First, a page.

WASHINGTON, July 13, 2017 – Members of the Senate Agriculture Committee are being urged to maintain funding for two key USDA export assistance programs that the Trump administration has targeted for elimination as well as other programs that help U.S. farmers sell everything from apples to popcorn overseas.
Congress created the Market Access Program (MAP), Foreign Market Development (FMD) and other similar programs to help American farmers create and widen markets in foreign countries. Thursday's Agriculture Committee hearing showed there is still plenty of support on Capitol Hill and in rural America for the assistance that witnesses and lawmakers hailed.
“Whether you are an apple grower in Washington, a dairy farmer in Wisconsin, or a cattle rancher in Texas, you need a strong and reliable market to sell what you produce,” said Chairman Pat Roberts, R-Kan. “That is the benefit of farm bill trade programs. With an excellent return on investment, these public-private partnerships help the full range of producers, from commodities to specialty crops. Programs like the Market Access Program … allow producers to partner with USDA to market and promote their products to all corners of the globe.”
The support in Congress and rural America for MAP and FMD is not shared by the White House. Groups like the U.S. Wheat Associates were angered when the Trump administration’s proposed 2018 budget sought to take away all funding for the programs.
“There would be no funds to bring trade teams to Washington (state), Oregon and other places to show them the wheat being grown, how it’s being grown, handled and tested,” Steve Mercer, a spokesman for U.S. Wheat Associates, said in May. “It would literally gut our ability to promote wheat in a competitive way overseas.”
Dean Meyer, who runs a cattle-feeding and swine-processing facility and sits on the executive committee of the U.S. Meat Export Federation (USMEF), told the committee in testimony that it was MAP that helped the beef industry regain market share in countries that suspended imports after a case of mad cow disease was discovered in the U.S. nearly 14 years ago.
The program, which is funded equally by producer groups and federal dollars, makes it affordable for groups like USMEF to maintain offices and staff around the globe and work with local importers and governments to promote U.S. farm goods.
Eric Halverson, CEO of potato giant Black Gold Farms and a witness at the hearing, gave MAP some of the credit for helping to regain Asian clients after the recent shutdown of West Coast ports that prevented U.S. exporters of potatoes, hay, beef, pork, apples and other goods from shipping their products.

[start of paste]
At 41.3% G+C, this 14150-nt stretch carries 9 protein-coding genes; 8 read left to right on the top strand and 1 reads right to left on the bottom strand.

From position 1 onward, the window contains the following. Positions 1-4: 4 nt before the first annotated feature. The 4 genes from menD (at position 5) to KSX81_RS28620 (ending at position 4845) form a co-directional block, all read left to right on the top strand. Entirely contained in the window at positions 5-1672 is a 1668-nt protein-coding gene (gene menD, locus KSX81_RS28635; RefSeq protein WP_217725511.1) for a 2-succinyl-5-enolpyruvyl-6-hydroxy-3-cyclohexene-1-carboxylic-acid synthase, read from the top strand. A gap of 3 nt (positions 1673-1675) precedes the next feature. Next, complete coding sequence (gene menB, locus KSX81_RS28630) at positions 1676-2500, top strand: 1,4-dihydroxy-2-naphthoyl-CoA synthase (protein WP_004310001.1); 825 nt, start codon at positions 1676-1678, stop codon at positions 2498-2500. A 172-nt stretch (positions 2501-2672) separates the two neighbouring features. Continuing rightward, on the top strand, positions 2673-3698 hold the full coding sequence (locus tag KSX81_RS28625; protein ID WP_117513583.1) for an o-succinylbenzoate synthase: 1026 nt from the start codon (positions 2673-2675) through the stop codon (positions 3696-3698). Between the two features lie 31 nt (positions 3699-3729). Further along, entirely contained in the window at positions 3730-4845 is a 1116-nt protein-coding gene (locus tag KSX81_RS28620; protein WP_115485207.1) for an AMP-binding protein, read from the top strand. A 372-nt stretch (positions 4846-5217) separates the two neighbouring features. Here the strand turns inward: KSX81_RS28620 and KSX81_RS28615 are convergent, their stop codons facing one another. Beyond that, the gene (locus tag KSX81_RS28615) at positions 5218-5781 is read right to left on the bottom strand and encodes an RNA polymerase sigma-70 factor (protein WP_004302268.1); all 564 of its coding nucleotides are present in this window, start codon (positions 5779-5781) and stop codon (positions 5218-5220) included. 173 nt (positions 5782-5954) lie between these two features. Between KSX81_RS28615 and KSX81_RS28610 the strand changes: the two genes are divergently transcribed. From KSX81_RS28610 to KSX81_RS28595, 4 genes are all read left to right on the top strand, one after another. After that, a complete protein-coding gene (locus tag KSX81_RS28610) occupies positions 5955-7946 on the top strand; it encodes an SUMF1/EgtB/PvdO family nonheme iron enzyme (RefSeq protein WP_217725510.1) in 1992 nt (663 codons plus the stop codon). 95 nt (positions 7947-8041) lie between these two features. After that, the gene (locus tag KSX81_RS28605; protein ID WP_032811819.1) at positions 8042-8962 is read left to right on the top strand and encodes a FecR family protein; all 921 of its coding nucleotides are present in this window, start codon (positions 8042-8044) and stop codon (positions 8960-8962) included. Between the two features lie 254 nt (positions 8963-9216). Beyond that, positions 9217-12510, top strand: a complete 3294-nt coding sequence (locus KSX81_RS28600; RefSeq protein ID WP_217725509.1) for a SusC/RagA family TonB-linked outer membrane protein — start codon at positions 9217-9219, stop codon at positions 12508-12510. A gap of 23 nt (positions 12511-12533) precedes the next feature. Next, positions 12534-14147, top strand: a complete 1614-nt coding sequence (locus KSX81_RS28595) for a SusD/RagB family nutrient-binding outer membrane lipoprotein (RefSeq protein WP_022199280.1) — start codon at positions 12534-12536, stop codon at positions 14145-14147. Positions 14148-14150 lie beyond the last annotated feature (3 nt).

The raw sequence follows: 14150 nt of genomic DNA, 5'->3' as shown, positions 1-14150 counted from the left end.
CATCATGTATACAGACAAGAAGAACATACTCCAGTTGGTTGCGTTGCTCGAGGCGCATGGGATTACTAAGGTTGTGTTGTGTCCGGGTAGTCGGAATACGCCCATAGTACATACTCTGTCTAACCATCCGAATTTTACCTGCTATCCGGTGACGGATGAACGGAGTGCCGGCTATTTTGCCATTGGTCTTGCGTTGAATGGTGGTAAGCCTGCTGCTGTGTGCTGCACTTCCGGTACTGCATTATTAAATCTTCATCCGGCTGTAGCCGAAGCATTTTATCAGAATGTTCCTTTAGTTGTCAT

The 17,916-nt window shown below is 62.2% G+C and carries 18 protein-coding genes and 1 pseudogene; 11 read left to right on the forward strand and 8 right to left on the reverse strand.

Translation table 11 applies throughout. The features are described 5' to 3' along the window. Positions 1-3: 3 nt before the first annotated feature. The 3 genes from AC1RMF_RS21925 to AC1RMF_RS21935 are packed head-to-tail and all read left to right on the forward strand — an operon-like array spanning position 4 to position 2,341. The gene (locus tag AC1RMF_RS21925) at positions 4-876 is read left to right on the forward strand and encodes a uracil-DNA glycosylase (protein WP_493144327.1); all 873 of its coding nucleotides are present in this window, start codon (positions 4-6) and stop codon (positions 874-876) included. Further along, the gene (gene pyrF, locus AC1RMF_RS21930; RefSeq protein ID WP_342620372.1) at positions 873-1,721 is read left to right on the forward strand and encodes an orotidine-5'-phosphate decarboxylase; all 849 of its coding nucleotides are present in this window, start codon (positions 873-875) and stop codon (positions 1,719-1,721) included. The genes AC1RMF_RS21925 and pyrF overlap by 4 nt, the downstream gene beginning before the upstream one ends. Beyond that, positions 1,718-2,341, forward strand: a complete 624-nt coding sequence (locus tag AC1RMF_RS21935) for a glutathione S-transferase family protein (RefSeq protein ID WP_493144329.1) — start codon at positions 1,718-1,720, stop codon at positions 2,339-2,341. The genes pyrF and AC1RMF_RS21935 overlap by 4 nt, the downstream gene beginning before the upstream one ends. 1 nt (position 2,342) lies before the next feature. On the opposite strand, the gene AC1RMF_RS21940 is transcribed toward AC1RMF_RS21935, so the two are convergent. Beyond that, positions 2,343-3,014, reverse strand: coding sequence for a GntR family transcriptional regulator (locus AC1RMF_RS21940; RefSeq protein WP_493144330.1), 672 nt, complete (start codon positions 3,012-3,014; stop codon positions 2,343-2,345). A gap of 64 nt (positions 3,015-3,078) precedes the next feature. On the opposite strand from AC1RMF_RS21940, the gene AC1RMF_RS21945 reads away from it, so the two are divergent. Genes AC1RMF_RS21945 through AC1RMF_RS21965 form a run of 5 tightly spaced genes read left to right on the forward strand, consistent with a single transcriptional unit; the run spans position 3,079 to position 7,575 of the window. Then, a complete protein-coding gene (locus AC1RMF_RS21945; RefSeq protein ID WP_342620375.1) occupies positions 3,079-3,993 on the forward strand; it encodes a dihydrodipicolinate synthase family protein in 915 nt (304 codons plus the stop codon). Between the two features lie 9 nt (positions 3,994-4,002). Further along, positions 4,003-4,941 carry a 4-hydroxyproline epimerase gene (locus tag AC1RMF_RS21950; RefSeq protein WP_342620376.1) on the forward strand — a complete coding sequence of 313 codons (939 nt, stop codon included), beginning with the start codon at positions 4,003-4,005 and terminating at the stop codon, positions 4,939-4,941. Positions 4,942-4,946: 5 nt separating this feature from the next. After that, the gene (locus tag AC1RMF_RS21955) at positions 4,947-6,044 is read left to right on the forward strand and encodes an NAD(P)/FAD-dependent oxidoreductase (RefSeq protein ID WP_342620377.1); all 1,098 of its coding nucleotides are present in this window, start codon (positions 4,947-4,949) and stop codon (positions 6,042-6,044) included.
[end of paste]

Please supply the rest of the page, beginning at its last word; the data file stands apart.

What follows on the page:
“In many cases restaurants, food manufacturers and retailers switched back to U.S. product this year after being forced to switch to alternative sources due to the West Coast port issues the previous year,” Halverson said. “Given the higher price of the U.S. product, this is a real testament to the marketing and promotion programs being conducted and to the high quality of U.S. potatoes and potato products.”
Sen. Joni Ernst, R-Iowa, was one of several committee members who agreed that MAP, FMD and the other programs need to be maintained and even strengthened in the next farm bill.
MAP was funded with about $174 million for fiscal year 2017. The money was split between 70 organizations, such as the Florida Tomato Committee, California Fresh Fruit Association, American Soybean Association, U.S. Apple Export Council, U.S. Highbush Blueberry Council, Wine Institute and others, according to a USDA document. FMD got about $27 million.
The California Walnut Commission received some $4 million to spend this year under MAP and Roberts highlighted the group’s accomplishments. He noted that in 2015, the California Walnut Commission "used MAP funds to support efforts in India to promote the health benefits of walnuts. In that year, shipments to India increased ten-fold.”
MAP and FMD were the two largest farm bill programs discussed at Thursday's hearing, but Halverson also highlighted the successes that potato farmers have had with the Quality Samples Program. QSP essentially funds the giveaway of samples to potential foreign buyers and it has been a huge assistance to the potato industry, said Halverson, who testified on behalf of the National Potato Council and the United Fresh Produce Association.
QSP funds, he said, were used to “ship U.S. dehydrated potato samples to utilize in an educational campaign in the Philippines that resulted in eight companies launching a new product using U.S. dehydrated potatoes within six months after the campaign.”